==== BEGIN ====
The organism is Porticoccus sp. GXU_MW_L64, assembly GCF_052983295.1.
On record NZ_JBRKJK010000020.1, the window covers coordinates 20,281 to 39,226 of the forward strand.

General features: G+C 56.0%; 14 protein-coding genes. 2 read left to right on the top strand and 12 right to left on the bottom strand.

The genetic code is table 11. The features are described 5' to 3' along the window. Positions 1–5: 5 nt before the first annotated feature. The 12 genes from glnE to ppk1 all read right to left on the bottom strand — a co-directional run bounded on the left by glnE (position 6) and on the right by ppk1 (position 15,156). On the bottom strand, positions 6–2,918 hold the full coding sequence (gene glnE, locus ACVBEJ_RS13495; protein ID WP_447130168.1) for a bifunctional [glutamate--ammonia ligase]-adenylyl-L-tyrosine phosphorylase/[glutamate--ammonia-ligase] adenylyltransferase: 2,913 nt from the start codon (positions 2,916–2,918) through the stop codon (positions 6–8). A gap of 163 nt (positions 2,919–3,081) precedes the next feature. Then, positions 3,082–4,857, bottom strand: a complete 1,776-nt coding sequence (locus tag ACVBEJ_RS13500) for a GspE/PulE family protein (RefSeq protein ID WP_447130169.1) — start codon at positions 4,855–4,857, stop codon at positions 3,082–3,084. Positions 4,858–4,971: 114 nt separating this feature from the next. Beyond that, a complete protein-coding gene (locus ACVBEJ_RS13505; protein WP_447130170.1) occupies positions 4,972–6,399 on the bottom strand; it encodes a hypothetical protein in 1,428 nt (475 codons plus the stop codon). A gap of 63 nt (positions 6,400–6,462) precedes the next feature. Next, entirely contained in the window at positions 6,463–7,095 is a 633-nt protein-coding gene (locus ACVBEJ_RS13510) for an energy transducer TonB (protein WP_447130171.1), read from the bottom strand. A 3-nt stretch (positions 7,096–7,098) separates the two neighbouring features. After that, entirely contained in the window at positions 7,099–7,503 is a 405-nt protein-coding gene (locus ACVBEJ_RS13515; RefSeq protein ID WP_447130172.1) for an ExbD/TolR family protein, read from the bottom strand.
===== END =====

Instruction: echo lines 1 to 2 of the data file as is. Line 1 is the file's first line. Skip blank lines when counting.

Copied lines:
The organism is Porticoccus sp. GXU_MW_L64, assembly GCF_052983295.1.
On record NZ_JBRKJK010000020.1, the window covers coordinates 20,281 to 39,226 of the forward strand.